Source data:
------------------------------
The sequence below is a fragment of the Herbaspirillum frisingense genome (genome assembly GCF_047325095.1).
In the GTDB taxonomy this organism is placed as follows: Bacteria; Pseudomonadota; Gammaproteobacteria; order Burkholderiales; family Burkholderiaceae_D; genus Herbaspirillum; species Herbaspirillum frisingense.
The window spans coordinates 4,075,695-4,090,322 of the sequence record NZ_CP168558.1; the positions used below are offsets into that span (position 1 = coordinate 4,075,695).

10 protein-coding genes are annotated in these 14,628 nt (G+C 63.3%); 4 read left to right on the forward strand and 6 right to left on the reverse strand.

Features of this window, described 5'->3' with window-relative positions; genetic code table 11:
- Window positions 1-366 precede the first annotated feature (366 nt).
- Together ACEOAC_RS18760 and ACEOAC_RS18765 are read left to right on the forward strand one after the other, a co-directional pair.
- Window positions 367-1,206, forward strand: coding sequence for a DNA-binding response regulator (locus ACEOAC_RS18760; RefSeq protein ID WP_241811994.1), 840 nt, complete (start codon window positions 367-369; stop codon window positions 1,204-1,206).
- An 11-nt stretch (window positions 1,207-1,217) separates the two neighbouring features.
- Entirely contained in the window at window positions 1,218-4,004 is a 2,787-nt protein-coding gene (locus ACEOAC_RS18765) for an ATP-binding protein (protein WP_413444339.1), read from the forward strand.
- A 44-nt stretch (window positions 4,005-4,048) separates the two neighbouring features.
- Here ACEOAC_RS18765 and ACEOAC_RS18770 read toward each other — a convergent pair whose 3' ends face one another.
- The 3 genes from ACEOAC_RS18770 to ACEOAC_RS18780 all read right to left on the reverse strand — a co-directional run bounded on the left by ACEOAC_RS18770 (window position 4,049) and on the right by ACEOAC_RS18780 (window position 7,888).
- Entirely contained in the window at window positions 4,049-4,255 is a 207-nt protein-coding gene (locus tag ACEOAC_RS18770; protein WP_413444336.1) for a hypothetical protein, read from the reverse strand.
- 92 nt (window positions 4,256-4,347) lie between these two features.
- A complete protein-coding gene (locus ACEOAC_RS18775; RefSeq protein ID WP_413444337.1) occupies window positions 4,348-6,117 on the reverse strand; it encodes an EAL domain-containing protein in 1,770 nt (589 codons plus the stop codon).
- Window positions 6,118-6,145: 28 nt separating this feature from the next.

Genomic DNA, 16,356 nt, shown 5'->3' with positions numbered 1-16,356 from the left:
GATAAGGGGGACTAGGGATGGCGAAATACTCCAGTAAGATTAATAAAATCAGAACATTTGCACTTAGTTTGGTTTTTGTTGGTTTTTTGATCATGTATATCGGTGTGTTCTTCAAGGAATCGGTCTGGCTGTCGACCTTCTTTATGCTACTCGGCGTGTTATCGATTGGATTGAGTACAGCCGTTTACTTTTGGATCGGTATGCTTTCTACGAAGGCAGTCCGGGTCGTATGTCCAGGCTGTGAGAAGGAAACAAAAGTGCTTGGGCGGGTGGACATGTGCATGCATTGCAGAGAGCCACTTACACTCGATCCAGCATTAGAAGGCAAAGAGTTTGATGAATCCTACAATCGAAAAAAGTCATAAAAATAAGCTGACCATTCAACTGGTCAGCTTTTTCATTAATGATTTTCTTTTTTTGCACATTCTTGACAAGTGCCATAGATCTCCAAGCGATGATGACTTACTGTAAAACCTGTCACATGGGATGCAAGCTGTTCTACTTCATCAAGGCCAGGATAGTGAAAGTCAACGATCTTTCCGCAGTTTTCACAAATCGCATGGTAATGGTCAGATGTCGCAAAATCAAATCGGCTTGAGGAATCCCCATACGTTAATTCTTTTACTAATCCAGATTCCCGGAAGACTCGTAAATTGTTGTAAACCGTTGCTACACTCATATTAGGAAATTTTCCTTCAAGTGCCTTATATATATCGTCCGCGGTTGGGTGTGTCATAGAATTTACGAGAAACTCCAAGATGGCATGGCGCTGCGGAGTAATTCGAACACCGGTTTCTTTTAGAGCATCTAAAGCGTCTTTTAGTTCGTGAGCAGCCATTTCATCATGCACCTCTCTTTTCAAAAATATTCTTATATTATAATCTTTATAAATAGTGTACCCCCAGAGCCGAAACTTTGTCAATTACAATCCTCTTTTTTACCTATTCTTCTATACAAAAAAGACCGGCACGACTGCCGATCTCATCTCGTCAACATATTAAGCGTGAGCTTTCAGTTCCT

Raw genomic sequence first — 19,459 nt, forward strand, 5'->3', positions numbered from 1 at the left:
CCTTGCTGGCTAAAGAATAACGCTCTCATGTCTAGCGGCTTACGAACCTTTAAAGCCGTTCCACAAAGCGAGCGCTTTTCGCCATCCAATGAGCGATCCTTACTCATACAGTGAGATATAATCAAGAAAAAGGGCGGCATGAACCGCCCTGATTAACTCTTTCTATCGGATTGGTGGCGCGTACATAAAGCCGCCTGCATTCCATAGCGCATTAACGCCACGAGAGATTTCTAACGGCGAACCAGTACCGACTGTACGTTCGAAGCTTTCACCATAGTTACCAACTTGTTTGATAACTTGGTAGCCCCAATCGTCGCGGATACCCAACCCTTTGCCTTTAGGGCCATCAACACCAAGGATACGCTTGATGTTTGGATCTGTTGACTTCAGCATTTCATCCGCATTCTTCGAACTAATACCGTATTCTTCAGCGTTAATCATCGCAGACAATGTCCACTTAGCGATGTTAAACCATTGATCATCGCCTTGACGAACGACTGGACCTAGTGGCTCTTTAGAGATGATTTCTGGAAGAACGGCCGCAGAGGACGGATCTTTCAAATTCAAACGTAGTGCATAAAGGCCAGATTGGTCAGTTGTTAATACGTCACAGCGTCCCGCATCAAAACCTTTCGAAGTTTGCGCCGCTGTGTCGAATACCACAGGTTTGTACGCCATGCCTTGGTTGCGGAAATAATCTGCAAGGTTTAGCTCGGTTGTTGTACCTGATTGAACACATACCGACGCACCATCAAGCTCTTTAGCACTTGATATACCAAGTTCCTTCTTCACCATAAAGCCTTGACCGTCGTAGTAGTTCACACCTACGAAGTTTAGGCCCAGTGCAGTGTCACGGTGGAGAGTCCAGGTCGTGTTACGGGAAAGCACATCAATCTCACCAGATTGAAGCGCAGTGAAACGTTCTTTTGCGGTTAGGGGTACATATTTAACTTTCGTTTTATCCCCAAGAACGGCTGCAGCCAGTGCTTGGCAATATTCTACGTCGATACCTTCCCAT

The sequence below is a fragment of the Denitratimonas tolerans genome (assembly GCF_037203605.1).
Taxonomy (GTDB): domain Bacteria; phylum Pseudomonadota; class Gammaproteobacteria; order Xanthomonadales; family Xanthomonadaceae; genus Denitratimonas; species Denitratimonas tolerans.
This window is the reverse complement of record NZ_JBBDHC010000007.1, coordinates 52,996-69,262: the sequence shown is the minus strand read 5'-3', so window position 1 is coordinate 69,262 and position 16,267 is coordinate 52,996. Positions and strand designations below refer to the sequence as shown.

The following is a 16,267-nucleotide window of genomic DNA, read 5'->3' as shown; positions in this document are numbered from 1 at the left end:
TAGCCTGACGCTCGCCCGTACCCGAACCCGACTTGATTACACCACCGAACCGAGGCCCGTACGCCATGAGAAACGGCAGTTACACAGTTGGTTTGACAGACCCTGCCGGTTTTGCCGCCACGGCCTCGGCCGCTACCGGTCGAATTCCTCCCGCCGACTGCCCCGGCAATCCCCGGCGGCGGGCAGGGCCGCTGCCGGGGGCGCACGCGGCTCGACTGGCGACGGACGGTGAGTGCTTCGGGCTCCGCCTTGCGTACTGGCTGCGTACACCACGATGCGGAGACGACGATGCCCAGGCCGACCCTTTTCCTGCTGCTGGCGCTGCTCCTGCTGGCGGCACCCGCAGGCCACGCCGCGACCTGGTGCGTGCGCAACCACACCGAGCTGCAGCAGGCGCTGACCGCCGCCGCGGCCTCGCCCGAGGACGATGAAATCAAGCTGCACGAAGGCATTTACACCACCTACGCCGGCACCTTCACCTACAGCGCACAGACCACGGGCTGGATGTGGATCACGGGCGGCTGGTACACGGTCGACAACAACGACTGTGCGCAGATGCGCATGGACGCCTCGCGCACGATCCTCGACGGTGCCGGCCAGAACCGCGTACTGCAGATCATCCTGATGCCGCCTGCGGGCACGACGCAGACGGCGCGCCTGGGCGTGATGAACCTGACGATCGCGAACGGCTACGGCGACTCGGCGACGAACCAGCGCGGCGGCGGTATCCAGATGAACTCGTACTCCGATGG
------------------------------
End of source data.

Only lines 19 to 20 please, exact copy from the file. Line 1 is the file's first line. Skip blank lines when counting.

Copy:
GATAAGGGGGACTAGGGATGGCGAAATACTCCAGTAAGATTAATAAAATCAGAACATTTGCACTTAGTTTGGTTTTTGTTGGTTTTTTGATCATGTATATCGGTGTGTTCTTCAAGGAATCGGTCTGGCTGTCGACCTTCTTTATGCTACTCGGCGTGTTATCGATTGGATTGAGTACAGCCGTTTACTTTTGGATCGGTATGCTTTCTACGAAGGCAGTCCGGGTCGTATGTCCAGGCTGTGAGAAGGAAACAAAAGTGCTTGGGCGGGTGGACATGTGCATGCATTGCAGAGAGCCACTTACACTCGATCCAGCATTAGAAGGCAAAGAGTTTGATGAATCCTACAATCGAAAAAAGTCATAAAAATAAGCTGACCATTCAACTGGTCAGCTTTTTCATTAATGATTTTCTTTTTTTGCACATTCTTGACAAGTGCCATAGATCTCCAAGCGATGATGACTTACTGTAAAACCTGTCACATGGGATGCAAGCTGTTCTACTTCATCAAGGCCAGGATAGTGAAAGTCAACGATCTTTCCGCAGTTTTCACAAATCGCATGGTAATGGTCAGATGTCGCAAAATCAAATCGGCTTGAGGAATCCCCATACGTTAATTCTTTTACTAATCCAGATTCCCGGAAGACTCGTAAATTGTTGTAAACCGTTGCTACACTCATATTAGGAAATTTTCCTTCAAGTGCCTTATATATATCGTCCGCGGTTGGGTGTGTCATAGAATTTACGAGAAACTCCAAGATGGCATGGCGCTGCGGAGTAATTCGAACACCGGTTTCTTTTAGAGCATCTAAAGCGTCTTTTAGTTCGTGAGCAGCCATTTCATCATGCACCTCTCTTTTCAAAAATATTCTTATATTATAATCTTTATAAATAGTGTACCCCCAGAGCCGAAACTTTGTCAATTACAATCCTCTTTTTTACCTATTCTTCTATACAAAAAAGACCGGCACGACTGCCGATCTCATCTCGTCAACATATTAAGCGTGAGCTTTCAGTTCCT

Raw genomic sequence first — 19,459 nt, forward strand, 5'->3', positions numbered from 1 at the left: